Reggie Walker

Reginald ("Reggie") Edgar Walker (16 March 1889 in Durban – 5 November 1951) was a South African athlete and the 1908 Olympic champion in the 100 metres.

Reggie Walker
Medal record
Men's athletics
Representing  South Africa
Olympic Games
Gold medal – first place 1908 London 100 metres

Born in Natal, Walker, the 1907 South African Champion, was not among the big favourites for the 100 metres at the 1908 Summer Olympics. He even had trouble getting to London, as he lacked the necessary finances until a Natal sportswriter collected funds to support Walker's travel. In England, he was coached by Sam Mussabini, later also the coach of Harold Abrahams.

Several of the big names did not qualify for the final, but Walker did. His first round was a relatively easy victory run in 11.0 seconds. In the second round, Walker edged out William W. May of the United States while tying the Olympic record of 10.8 seconds. This qualified him for the final. There he competed against three North Americans, including James Rector of the United States, who had equalled the Olympic Record in both of the qualifier rounds. Walker beat Rector in the final by about a foot and half.

Walker is still the youngest winner of the Olympic 100 metres as of 2016 (at 19 years and 128 days).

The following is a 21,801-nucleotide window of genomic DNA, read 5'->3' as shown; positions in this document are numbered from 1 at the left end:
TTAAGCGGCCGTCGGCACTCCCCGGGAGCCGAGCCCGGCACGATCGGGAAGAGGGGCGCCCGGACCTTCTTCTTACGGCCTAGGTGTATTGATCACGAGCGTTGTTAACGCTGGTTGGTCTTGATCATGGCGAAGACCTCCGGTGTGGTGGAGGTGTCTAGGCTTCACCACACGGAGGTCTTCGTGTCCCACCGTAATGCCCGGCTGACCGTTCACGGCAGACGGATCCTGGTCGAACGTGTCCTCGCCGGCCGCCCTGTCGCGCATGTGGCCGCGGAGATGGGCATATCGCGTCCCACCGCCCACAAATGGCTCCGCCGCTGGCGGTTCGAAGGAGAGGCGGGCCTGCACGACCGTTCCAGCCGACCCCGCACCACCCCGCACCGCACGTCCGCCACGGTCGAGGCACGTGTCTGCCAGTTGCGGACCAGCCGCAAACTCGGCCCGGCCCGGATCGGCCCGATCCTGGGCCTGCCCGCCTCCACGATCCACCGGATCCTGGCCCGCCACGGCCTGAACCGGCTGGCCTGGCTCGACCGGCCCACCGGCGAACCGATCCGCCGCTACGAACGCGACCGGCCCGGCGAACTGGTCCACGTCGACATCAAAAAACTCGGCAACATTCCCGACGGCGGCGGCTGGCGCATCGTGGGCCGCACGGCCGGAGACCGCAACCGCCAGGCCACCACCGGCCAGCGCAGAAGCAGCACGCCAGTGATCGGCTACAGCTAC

During World War One, Walker served with the 7th Infantry in German South West Africa, before joining the South African Overseas Expeditionary Force in 1917, serving in France, during which time he received a gunshot wound to the head. Walker was discharged from the Army in 1919 and later worked as a clerk with Ropes & Mattings in Nairobi, Kenya Colony, before returning to South Africa.[1]

ReferencesEdit

  1. ^ Evans, Hilary; Gjerde, Arild; Heijmans, Jeroen; Mallon, Bill; et al. "Reggie Walker". Olympics at Sports-Reference.com. Sports Reference LLC. Retrieved 1 August 2018.
  • Cook, Theodore Andrea (1908). The Fourth Olympiad, Being the Official Report. London: British Olympic Association.
  • De Wael, Herman (2001). "Athletics 1908". Herman's Full Olympians. Retrieved 14 July 2006.
  • Wudarski, Pawel (1999). "Wyniki Igrzysk Olimpijskich" (in Polish). Retrieved 14 July 2006.

External linksEdit